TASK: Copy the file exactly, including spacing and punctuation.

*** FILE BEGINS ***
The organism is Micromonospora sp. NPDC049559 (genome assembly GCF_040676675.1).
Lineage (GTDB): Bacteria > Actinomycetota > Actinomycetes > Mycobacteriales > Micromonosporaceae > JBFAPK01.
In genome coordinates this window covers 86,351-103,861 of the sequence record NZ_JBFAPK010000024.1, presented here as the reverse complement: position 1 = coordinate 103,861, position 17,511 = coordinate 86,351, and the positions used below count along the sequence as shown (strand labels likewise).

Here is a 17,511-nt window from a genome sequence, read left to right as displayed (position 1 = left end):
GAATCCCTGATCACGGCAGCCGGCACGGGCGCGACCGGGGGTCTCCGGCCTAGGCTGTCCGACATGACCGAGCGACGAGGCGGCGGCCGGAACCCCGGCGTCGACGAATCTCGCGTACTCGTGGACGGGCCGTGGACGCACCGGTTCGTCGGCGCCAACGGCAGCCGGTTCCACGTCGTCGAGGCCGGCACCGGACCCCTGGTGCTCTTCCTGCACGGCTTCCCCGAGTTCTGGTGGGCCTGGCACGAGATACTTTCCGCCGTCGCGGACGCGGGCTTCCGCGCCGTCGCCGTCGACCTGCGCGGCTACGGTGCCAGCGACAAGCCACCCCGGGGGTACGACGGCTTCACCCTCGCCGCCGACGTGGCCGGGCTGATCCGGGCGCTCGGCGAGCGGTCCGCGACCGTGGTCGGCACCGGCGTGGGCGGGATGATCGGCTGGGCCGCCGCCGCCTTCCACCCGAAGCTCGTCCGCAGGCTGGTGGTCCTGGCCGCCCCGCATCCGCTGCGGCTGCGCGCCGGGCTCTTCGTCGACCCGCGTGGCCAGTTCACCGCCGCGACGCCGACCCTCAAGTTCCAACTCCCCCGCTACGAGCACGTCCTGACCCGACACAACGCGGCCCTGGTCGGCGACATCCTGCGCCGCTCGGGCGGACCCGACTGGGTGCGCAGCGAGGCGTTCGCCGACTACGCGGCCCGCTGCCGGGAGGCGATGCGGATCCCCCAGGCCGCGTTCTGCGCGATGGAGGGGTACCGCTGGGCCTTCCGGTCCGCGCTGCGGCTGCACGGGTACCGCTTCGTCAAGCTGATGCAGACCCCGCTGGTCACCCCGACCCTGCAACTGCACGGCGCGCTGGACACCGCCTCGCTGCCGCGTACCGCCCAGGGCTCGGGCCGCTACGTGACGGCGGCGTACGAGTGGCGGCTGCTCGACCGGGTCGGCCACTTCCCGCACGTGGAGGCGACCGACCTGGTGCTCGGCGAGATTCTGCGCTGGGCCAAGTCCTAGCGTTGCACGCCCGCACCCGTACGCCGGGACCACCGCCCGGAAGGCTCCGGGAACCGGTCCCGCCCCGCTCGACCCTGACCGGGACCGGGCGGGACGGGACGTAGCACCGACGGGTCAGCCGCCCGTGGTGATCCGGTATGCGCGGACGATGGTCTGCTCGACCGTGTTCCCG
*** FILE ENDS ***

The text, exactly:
The organism is Micromonospora sp. NPDC049559 (genome assembly GCF_040676675.1).
Lineage (GTDB): Bacteria > Actinomycetota > Actinomycetes > Mycobacteriales > Micromonosporaceae > JBFAPK01.
In genome coordinates this window covers 86,351-103,861 of the sequence record NZ_JBFAPK010000024.1, presented here as the reverse complement: position 1 = coordinate 103,861, position 17,511 = coordinate 86,351, and the positions used below count along the sequence as shown (strand labels likewise).

Here is a 17,511-nt window from a genome sequence, read left to right as displayed (position 1 = left end):
GAATCCCTGATCACGGCAGCCGGCACGGGCGCGACCGGGGGTCTCCGGCCTAGGCTGTCCGACATGACCGAGCGACGAGGCGGCGGCCGGAACCCCGGCGTCGACGAATCTCGCGTACTCGTGGACGGGCCGTGGACGCACCGGTTCGTCGGCGCCAACGGCAGCCGGTTCCACGTCGTCGAGGCCGGCACCGGACCCCTGGTGCTCTTCCTGCACGGCTTCCCCGAGTTCTGGTGGGCCTGGCACGAGATACTTTCCGCCGTCGCGGACGCGGGCTTCCGCGCCGTCGCCGTCGACCTGCGCGGCTACGGTGCCAGCGACAAGCCACCCCGGGGGTACGACGGCTTCACCCTCGCCGCCGACGTGGCCGGGCTGATCCGGGCGCTCGGCGAGCGGTCCGCGACCGTGGTCGGCACCGGCGTGGGCGGGATGATCGGCTGGGCCGCCGCCGCCTTCCACCCGAAGCTCGTCCGCAGGCTGGTGGTCCTGGCCGCCCCGCATCCGCTGCGGCTGCGCGCCGGGCTCTTCGTCGACCCGCGTGGCCAGTTCACCGCCGCGACGCCGACCCTCAAGTTCCAACTCCCCCGCTACGAGCACGTCCTGACCCGACACAACGCGGCCCTGGTCGGCGACATCCTGCGCCGCTCGGGCGGACCCGACTGGGTGCGCAGCGAGGCGTTCGCCGACTACGCGGCCCGCTGCCGGGAGGCGATGCGGATCCCCCAGGCCGCGTTCTGCGCGATGGAGGGGTACCGCTGGGCCTTCCGGTCCGCGCTGCGGCTGCACGGGTACCGCTTCGTCAAGCTGATGCAGACCCCGCTGGTCACCCCGACCCTGCAACTGCACGGCGCGCTGGACACCGCCTCGCTGCCGCGTACCGCCCAGGGCTCGGGCCGCTACGTGACGGCGGCGTACGAGTGGCGGCTGCTCGACCGGGTCGGCCACTTCCCGCACGTGGAGGCGACCGACCTGGTGCTCGGCGAGATTCTGCGCTGGGCCAAGTCCTAGCGTTGCACGCCCGCACCCGTACGCCGGGACCACCGCCCGGAAGGCTCCGGGAACCGGTCCCGCCCCGCTCGACCCTGACCGGGACCGGGCGGGACGGGACGTAGCACCGACGGGTCAGCCGCCCGTGGTGATCCGGTATGCGCGGACGATGGTCTGCTCGACCGTGTTCCCG